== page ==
Rohr says of his 30+ years working within churches, “I am convinced that most of our ministries have legitimated the autonomous self and even fortified it with all kinds of religious armor. Religious people are even harder to transform because they don’t think they need it.” If our religion leads us to a false notion that we are self-sufficient, then maybe even our religion is sinful.
Rohr offers, “The Enneagram is an ancient Christian tool for the discernment of spirits, the struggle with our capital sin, our false self, and the encounter with our True Self in God. Anything this powerful and this converting is sure to be fought and resisted by the egocentric self. We do not give up control to God easily.” We want to be self-sufficient! Which is why the work of spirituality is, “dismantling the separate self so it can fall into the Great Self of God.”
We need God, and we need others on this journey with God- to help us with the discernment of spirits. That’s what spiritual practices like this Enneagram work offer. A way to expose what is sin in our lives and where spirit is at work SO THAT we might embrace redemption as a way of life.
Rohr presents the Enneagram as a Christian spiritual tool, and he uses the language of “our unredeemed selves and our redeemed selves.” This langage blew me away with its simple honesty and its hope. Yes, we all have sin within us (and we never won’t), but if we so desire, we can become co-creators with Christ of our redemption stories. We can learn to discern spirit at work in our lives. We can accurately recognize the motivations that are sinful and those that are sanctified. But it takes real practice.
Here’s what we know from Jesus: Faith requires braving vulnerability for the sake of transformation. Rohr says, “human beings cannot see what they are not readied to see. We cannot hear what we have not been prepared to hear. [...] If we are unwilling to live askew for a while, to be set off balance, to wait on the ever spacious threshold, we remain in the same old room all our lives.”
Jesus’ teachings do exactly this for us… shake us up! Rohr says, “Christianity is probably the only religion in the world that teaches us, from the very cross, how to win by losing. It is always a hard sell. Especially for folks who are into strength, domination, winning, and enforcing conclusions. God’s restorative justice is much more patient, and finally much more transformative, than mere coercive obedience.”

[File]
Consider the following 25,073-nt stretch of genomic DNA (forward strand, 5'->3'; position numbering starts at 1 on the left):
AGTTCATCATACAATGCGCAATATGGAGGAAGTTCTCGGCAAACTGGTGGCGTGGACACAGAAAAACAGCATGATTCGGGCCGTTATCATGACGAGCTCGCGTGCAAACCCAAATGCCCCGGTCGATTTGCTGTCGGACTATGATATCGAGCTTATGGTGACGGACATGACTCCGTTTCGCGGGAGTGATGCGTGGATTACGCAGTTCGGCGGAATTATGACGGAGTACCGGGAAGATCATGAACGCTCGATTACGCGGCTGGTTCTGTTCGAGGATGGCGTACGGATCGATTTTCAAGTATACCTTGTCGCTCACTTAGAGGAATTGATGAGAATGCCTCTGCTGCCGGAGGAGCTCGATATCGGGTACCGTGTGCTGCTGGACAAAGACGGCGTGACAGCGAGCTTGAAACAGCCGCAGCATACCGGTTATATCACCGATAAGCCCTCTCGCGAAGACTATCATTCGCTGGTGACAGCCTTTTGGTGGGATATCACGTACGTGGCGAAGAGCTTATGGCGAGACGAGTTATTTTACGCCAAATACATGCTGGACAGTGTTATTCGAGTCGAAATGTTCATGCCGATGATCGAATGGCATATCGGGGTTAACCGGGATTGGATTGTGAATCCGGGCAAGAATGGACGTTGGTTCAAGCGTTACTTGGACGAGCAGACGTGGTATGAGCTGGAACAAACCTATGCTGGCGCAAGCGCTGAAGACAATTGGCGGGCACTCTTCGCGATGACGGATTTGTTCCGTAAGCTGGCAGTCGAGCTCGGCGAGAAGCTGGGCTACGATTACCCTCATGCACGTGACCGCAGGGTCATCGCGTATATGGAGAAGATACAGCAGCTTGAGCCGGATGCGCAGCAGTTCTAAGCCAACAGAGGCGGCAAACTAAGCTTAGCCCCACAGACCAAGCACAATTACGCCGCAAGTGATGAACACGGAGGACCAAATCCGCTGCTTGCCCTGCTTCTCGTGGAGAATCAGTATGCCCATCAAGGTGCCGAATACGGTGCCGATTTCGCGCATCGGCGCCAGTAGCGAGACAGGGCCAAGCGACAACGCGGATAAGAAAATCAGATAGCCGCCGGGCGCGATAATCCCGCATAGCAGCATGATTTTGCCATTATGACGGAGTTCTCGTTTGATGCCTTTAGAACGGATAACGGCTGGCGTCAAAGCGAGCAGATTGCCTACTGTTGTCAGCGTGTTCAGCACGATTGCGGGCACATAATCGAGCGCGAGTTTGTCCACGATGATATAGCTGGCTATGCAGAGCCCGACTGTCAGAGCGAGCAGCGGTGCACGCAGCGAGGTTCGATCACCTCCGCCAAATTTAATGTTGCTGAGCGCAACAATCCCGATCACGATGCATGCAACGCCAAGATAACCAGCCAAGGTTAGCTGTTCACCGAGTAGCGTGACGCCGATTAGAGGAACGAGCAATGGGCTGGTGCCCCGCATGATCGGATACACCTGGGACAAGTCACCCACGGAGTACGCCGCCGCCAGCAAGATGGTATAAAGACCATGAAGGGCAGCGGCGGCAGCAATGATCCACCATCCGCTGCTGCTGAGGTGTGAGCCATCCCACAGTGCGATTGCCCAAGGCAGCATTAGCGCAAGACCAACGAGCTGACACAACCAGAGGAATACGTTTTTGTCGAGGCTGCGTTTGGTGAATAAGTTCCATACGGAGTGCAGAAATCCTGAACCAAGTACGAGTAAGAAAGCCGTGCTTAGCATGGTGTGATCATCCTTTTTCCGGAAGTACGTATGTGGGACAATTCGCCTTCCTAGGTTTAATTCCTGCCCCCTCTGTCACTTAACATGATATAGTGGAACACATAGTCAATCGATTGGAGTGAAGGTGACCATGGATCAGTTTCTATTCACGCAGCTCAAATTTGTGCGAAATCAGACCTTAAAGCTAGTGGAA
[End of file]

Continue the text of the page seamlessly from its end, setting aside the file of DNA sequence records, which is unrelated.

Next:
Friends, this journey of Lent feels especially powerful, because we have ALL experienced suffering in a new way this year. Not all equally, to be sure, but all have suffered. And if we learn anything from Jesus’ journey to the cross its this: suffering holds promise for redemption.
Rohr: “We suffer, come through it transformed, and then we have a message! This is the clear Jesus pattern and why he trained his disciples in the necessary path of suffering. There is something, it seems, that we can know in no other way. We hope to bypass such suffering by being moral, by being orthodox, by being ritualistic, but his words remain the same to us: “The cup that I must drink, you must also drink.”
In whatever emotional space you’ve entered Lent this year, hear this good news. The work of redemption belongs to God, the path of redemption is held by Christ, and the gift of redemption is ours to co-create with the author and perfecter of our faith. In the next few weeks, we’ll take a closer look at the particular motivations that each of us possess, and how we keep moving, one day at a time, from our “unredeemed selves” to our “redeemed selves” in Christ.
“Weeping may last for the night, but joy comes with the morning.” In this hope and truth we do the hard spiritual work together this Lent. Amen.
*All quotes in this sermon are taken from the introduction of Rohr's book.
Rev. Emily Munger
delights in connecting sacred texts with everyday life.